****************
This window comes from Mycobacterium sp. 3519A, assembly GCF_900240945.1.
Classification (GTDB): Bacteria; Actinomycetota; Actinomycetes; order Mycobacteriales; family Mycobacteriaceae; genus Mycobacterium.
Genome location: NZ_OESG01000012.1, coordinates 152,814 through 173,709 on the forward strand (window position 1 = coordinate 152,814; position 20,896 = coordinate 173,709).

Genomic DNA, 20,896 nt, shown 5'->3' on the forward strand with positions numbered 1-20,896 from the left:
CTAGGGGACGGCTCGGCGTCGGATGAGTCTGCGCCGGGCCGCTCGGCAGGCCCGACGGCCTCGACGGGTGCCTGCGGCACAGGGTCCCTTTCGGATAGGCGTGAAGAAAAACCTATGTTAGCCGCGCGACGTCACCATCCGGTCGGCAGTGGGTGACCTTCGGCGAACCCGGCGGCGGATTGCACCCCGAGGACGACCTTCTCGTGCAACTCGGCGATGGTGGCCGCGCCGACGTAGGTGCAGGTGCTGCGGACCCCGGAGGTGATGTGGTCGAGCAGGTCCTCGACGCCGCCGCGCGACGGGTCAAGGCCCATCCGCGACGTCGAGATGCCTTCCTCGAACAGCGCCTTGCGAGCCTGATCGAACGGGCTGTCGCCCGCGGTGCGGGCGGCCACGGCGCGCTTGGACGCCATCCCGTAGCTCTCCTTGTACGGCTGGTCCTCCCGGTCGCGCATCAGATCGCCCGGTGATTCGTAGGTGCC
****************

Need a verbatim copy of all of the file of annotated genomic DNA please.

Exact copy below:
This window comes from Mycobacterium sp. 3519A, assembly GCF_900240945.1.
Classification (GTDB): Bacteria; Actinomycetota; Actinomycetes; order Mycobacteriales; family Mycobacteriaceae; genus Mycobacterium.
Genome location: NZ_OESG01000012.1, coordinates 152,814 through 173,709 on the forward strand (window position 1 = coordinate 152,814; position 20,896 = coordinate 173,709).

Genomic DNA, 20,896 nt, shown 5'->3' on the forward strand with positions numbered 1-20,896 from the left:
CTAGGGGACGGCTCGGCGTCGGATGAGTCTGCGCCGGGCCGCTCGGCAGGCCCGACGGCCTCGACGGGTGCCTGCGGCACAGGGTCCCTTTCGGATAGGCGTGAAGAAAAACCTATGTTAGCCGCGCGACGTCACCATCCGGTCGGCAGTGGGTGACCTTCGGCGAACCCGGCGGCGGATTGCACCCCGAGGACGACCTTCTCGTGCAACTCGGCGATGGTGGCCGCGCCGACGTAGGTGCAGGTGCTGCGGACCCCGGAGGTGATGTGGTCGAGCAGGTCCTCGACGCCGCCGCGCGACGGGTCAAGGCCCATCCGCGACGTCGAGATGCCTTCCTCGAACAGCGCCTTGCGAGCCTGATCGAACGGGCTGTCGCCCGCGGTGCGGGCGGCCACGGCGCGCTTGGACGCCATCCCGTAGCTCTCCTTGTACGGCTGGTCCTCCCGGTCGCGCATCAGATCGCCCGGTGATTCGTAGGTGCC